OBJECTIVE - To assess the efficacy, safety, and dose-response relationship of glimepiride in patients with NIDDM. RESEARCH DESIGN AND METHODS - After a 21-day placebo washout period, 304 patients were randomized to receive either placebo or glimepiride, 1, 4, or 8 mg once daily. Fasting plasma glucose (FPG), 2-h postprandial glucose (PPG), and HbA(1c) were measured at predetermined intervals during the washout period and the 14-week study. Adverse events were tabulated. RESULTS - At each patient visit, reduction from baseline FPG was greater in each glimepride group than in the placebo group (P < 0.001). Changes from baseline to endpoint after 1, 4, and 8 mg glimepride exceeded those after placebo (P < 0.001) by 2.4, 3.9, and 4.1 mmol/l, respectively, for FPG; by 1.2, 1.8, and 1.9 percentage points, respectively, for HbA(1c) and by 3.5, 5.1, and 5.2 mmol/l, respectively, for 2-h PPG. Greater reductions in these parameters were observed with 8 and 4 mg than with 1 mg (P < 0.05), indicating a dose- response relationship. When patients with baseline HbA(1c) levels ≤8% were assessed, more patients who received 8 mg glimepiride had HbA(1c) values <8% at endpoint compared with patients receiving 4 mg. Glimepiride had a favorable safety profile. CONCLUSIONS - Glimepiride in 1-, 4-, or 8-mg once- daily doses was effective and well tolerated. Although the 4- and 8-mg doses were significantly more potent than the 1-mg dose, all three doses yielded clinical improvement. Because the 8-mg dose controlled HbA(1c) values in a greater number of patients with high baseline HbA(1c) levels than did the 4- mg dose, this higher dose might be beneficial for patients who are difficult to treat.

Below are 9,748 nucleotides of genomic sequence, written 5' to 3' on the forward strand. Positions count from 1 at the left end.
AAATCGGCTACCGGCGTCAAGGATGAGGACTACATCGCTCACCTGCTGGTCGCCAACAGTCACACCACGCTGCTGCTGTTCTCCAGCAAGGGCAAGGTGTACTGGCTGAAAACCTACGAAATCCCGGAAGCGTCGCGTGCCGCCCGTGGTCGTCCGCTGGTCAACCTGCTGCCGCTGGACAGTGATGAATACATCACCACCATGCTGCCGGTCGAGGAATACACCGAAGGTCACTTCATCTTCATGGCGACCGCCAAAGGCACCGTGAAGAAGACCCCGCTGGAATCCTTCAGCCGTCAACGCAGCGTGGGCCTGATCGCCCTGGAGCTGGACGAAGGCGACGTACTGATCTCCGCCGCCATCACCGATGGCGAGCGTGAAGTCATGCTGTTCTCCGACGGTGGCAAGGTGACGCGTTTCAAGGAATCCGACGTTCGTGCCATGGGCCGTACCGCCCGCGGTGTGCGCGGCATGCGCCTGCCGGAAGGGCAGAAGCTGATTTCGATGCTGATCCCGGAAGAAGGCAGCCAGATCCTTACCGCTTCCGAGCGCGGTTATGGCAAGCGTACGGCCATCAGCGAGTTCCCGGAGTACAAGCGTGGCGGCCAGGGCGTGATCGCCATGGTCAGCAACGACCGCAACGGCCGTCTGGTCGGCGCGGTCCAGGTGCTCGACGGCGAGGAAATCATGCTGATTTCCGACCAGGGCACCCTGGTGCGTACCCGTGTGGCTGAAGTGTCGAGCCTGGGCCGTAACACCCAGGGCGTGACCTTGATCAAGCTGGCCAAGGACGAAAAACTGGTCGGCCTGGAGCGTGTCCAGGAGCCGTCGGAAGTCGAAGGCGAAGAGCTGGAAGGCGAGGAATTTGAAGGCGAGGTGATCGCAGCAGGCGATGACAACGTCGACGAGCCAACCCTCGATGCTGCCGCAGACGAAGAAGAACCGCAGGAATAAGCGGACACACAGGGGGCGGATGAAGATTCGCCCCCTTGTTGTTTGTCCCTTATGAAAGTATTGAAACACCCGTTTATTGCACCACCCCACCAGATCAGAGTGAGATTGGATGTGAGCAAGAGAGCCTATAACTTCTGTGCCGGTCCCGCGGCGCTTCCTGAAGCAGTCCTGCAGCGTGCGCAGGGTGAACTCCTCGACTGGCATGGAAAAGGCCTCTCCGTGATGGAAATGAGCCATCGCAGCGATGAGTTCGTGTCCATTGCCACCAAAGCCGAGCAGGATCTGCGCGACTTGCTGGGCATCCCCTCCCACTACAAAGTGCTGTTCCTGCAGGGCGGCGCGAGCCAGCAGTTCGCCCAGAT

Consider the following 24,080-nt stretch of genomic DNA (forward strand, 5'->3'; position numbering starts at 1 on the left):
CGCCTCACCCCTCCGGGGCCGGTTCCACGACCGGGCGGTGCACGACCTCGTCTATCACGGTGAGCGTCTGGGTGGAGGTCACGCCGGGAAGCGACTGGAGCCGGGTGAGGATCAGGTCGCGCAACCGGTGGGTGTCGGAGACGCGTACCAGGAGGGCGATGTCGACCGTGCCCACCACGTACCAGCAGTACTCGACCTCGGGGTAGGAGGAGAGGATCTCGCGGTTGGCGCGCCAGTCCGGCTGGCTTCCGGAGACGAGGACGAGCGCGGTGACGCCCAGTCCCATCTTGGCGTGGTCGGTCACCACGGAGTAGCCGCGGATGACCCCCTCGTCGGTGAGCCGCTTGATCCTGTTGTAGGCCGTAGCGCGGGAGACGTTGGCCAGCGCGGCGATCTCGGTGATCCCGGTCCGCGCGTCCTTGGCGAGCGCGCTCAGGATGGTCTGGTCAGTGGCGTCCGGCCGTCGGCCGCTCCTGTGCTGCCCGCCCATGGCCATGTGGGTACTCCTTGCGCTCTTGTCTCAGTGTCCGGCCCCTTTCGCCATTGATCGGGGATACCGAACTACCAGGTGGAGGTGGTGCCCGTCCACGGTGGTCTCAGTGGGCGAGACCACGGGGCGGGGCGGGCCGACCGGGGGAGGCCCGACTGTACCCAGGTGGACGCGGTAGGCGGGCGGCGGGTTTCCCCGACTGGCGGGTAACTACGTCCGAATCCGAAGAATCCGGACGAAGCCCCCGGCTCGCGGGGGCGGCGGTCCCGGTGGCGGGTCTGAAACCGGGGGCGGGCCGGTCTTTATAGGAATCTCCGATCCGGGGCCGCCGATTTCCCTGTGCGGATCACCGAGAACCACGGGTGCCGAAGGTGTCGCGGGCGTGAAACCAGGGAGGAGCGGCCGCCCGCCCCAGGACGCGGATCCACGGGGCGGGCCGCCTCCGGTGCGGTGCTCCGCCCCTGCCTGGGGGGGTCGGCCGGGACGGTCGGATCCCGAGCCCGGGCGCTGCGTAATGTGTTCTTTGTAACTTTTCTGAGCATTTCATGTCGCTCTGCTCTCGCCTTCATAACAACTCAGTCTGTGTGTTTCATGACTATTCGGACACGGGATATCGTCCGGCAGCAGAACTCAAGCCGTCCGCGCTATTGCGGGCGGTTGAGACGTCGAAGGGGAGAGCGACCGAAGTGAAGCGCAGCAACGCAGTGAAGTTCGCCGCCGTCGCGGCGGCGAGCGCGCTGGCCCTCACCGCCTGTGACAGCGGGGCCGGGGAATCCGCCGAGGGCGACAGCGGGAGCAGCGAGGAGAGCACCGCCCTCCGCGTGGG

ASJC Scopus subject areas
- Internal Medicine
- Endocrinology, Diabetes and Metabolism
- Advanced and Specialized Nursing